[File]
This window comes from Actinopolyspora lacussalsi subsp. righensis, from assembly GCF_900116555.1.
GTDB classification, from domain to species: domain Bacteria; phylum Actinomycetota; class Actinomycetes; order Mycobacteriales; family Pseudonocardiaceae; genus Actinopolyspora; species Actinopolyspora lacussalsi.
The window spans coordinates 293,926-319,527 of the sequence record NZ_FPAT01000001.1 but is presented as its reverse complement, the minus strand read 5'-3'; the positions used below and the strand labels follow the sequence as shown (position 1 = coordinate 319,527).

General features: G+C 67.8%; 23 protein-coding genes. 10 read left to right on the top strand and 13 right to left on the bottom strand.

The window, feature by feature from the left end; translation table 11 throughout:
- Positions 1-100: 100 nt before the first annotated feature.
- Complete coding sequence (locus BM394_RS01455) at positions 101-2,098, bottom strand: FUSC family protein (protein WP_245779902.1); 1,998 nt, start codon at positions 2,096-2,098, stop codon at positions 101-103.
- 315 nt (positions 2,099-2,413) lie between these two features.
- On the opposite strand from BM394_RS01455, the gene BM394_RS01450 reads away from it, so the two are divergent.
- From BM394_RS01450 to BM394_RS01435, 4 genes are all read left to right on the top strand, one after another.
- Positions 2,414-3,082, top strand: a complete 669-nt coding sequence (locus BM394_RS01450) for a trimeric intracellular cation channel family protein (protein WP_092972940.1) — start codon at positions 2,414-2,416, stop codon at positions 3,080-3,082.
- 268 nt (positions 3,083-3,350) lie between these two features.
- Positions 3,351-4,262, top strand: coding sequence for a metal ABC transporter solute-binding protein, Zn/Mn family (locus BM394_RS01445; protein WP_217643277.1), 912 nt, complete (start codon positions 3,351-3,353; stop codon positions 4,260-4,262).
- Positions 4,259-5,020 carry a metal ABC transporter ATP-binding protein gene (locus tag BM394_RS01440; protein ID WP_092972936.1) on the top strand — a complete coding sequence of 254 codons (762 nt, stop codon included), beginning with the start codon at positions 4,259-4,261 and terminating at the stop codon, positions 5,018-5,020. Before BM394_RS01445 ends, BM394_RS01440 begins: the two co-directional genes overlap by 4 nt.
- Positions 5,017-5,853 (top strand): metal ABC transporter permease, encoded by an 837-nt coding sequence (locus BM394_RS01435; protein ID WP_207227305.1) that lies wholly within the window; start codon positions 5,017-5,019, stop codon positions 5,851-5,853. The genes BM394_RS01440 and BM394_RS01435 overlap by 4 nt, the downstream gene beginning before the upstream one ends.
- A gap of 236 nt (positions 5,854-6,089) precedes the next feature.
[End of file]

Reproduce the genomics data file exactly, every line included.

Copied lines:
This window comes from Actinopolyspora lacussalsi subsp. righensis, from assembly GCF_900116555.1.
GTDB classification, from domain to species: domain Bacteria; phylum Actinomycetota; class Actinomycetes; order Mycobacteriales; family Pseudonocardiaceae; genus Actinopolyspora; species Actinopolyspora lacussalsi.
The window spans coordinates 293,926-319,527 of the sequence record NZ_FPAT01000001.1 but is presented as its reverse complement, the minus strand read 5'-3'; the positions used below and the strand labels follow the sequence as shown (position 1 = coordinate 319,527).

General features: G+C 67.8%; 23 protein-coding genes. 10 read left to right on the top strand and 13 right to left on the bottom strand.

The window, feature by feature from the left end; translation table 11 throughout:
- Positions 1-100: 100 nt before the first annotated feature.
- Complete coding sequence (locus BM394_RS01455) at positions 101-2,098, bottom strand: FUSC family protein (protein WP_245779902.1); 1,998 nt, start codon at positions 2,096-2,098, stop codon at positions 101-103.
- 315 nt (positions 2,099-2,413) lie between these two features.
- On the opposite strand from BM394_RS01455, the gene BM394_RS01450 reads away from it, so the two are divergent.
- From BM394_RS01450 to BM394_RS01435, 4 genes are all read left to right on the top strand, one after another.
- Positions 2,414-3,082, top strand: a complete 669-nt coding sequence (locus BM394_RS01450) for a trimeric intracellular cation channel family protein (protein WP_092972940.1) — start codon at positions 2,414-2,416, stop codon at positions 3,080-3,082.
- 268 nt (positions 3,083-3,350) lie between these two features.
- Positions 3,351-4,262, top strand: coding sequence for a metal ABC transporter solute-binding protein, Zn/Mn family (locus BM394_RS01445; protein WP_217643277.1), 912 nt, complete (start codon positions 3,351-3,353; stop codon positions 4,260-4,262).
- Positions 4,259-5,020 carry a metal ABC transporter ATP-binding protein gene (locus tag BM394_RS01440; protein ID WP_092972936.1) on the top strand — a complete coding sequence of 254 codons (762 nt, stop codon included), beginning with the start codon at positions 4,259-4,261 and terminating at the stop codon, positions 5,018-5,020. Before BM394_RS01445 ends, BM394_RS01440 begins: the two co-directional genes overlap by 4 nt.
- Positions 5,017-5,853 (top strand): metal ABC transporter permease, encoded by an 837-nt coding sequence (locus BM394_RS01435; protein ID WP_207227305.1) that lies wholly within the window; start codon positions 5,017-5,019, stop codon positions 5,851-5,853. The genes BM394_RS01440 and BM394_RS01435 overlap by 4 nt, the downstream gene beginning before the upstream one ends.
- A gap of 236 nt (positions 5,854-6,089) precedes the next feature.